STARRING: Christian Clemenson, Cheyenne Jackson, Khalid Abdalla Omar Berdouni, Lewis Alsamari, Jamie Harding, Trish Gates, Polly Adams, Opal Alladin, Nancy McDoniel, David Alan Basche, Peter Hermann, Corey Johnson, Ben Sliney, Gregg Henry and Patrick St. Esprit
EARNED (Worldwide): $76.3m
AWARDS: 2 BAFTA’s (Best Director and Best Editing)
A real time account of the events on United Flight 93, one of the planes hijacked on 9/11 that crashed near Shanksville, Pennsylvania when passengers foiled the terrorist plot.
We are placed in the vision of Paul Greengrass on what may have taken place on flight United 93 on September 11 2001, as we primarily focus on the passengers and terrorists leading up to the hijack as well as the passengers and crew coming up with an attempt to take back control of the airplane. Meantime we also follow how the events effect those at Air Traffic Control and US Air Force.
Paul Greengrass done a terrific job in handling a film that was tasteful, powerful and important considering the material and many arguing and will still argue that the film came out too early (along with the film World Trade Center), 5 year after the events of 9/11. There’s no added melodrama to proceedings amongst the passengers, meaning you know as much the passengers throughout the film as what we normally would if we went on a flight ourselves. There’s also no back stories amongst those at the US Air Force command room and at Air Traffic Control, it’s just business as usual, but on the most tragic day in our generations history. There is moments of ‘too real’ in the film and performances, such as when the controllers at LaGuardia tower witness the second plane moving towards and crashing into the World Trade Center…the look on their faces say it all and the imagery of the video footage plays on for the impact and the reactions of everyone else at the Command Room and Air Traffic Control room, as well as the audience. There’s no fancy special effects or made up characters in a historical event, Greengrass keeps it as accurate and as close to documentary style filmmaking as possible, making no conclusions or exploiting on what should have been done here or prevented there. The acting throughout the film is really good, particularly those on board flight United 93 and the ending will always just break me, right up until it goes to black.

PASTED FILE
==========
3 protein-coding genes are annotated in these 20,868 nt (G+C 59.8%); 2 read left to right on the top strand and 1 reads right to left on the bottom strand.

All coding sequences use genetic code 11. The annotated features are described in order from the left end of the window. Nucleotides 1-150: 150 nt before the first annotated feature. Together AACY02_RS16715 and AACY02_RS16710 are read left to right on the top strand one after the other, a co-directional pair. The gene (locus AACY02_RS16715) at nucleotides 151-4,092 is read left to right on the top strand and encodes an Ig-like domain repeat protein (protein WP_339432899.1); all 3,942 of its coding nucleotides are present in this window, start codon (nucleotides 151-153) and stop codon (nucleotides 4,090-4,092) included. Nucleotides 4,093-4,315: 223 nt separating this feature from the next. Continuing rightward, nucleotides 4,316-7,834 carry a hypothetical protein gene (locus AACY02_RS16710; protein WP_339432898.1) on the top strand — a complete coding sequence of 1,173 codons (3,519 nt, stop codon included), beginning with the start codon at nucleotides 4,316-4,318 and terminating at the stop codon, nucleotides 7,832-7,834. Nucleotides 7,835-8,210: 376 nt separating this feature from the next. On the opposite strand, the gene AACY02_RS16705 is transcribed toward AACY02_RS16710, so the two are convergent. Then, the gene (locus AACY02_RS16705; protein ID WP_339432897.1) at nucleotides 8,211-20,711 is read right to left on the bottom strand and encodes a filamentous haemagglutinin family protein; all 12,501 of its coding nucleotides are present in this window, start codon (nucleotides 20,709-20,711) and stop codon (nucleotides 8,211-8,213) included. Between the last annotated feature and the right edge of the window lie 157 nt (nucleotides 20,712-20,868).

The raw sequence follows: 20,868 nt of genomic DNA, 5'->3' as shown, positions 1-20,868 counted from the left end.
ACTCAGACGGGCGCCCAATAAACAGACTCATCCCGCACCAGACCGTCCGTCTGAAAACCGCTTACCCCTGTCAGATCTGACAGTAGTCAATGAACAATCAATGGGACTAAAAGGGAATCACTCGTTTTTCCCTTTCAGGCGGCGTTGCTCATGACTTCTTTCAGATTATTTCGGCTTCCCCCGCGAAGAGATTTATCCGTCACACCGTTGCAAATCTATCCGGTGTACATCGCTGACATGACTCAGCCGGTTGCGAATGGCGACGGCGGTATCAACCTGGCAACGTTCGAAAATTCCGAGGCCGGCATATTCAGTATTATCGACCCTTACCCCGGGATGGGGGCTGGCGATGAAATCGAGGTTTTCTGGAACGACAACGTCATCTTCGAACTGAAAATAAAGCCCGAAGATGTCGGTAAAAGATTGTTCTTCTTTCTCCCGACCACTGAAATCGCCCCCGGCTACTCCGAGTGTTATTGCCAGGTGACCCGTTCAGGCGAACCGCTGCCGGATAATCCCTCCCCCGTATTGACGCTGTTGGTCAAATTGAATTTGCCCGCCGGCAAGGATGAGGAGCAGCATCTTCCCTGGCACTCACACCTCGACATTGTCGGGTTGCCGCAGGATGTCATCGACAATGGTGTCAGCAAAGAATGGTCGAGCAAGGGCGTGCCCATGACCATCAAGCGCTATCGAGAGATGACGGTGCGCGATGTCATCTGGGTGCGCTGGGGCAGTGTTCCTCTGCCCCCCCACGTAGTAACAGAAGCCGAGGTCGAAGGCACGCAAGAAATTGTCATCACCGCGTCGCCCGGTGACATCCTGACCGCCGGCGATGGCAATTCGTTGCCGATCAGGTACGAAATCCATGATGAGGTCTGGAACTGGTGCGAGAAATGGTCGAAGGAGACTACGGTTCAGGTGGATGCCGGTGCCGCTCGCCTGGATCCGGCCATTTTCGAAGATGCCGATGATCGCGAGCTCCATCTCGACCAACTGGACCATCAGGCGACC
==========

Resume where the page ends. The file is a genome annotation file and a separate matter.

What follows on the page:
FAVOURITE SCENE: The passengers make a break for it to takeover the plane.
FAVOURITE QUOTE: ‘Hey, this is a suicide mission. We have to do something. They are not gonna land this plane.’ – Thomas E. Burnett Jr.
DID YOU KNOW?: To make the movie as authentic as possible, director Paul Greengrass cast a number of real-life participants in the events of September 11, 2001 to play themselves. The principal “real-life role” in the movie is Ben Sliney, the FAA’s National Operations Manager, who made the decision on 9/11 to shut down all air traffic operations in the United States. Sliney had just been promoted to the National Operations Manager position, and September 11, 2001 was his first day on the job. (This explains why he receives applause from the FAA flight monitors when he walks into the control center in Herndon, VA, at the beginning of the movie.) Several officials who were with Sliney in the FAA control room on 9/11 play themselves (including Tobin Miller, Rich Sullivan, and Tony Smith). In the scenes at Newark Airport, several air traffic controllers who were in the Newark control tower on 9/11, and who witnessed the air attacks on the World Trade Center, play themselves. In the scenes at the air traffic monitoring centers in Boston, New York, and Cleveland, the air traffic monitors are all played by real-life air traffic controllers, including several who were at these locations on 9/11, and who monitored the hijacked flights. In the scenes at the Northeast Air Defense Command Center (NEADS) in Rome, NY, most of the military personnel are played by real-life military air traffic controllers, including several people (notably Major James Fox) who were at NEADS on 9/11. Also, on United Flight 93, the actors playing the pilots in the movie are real-life airline pilots, and the stewardesses are played by real airline stewardesses, some of whom actually work for United Airlines.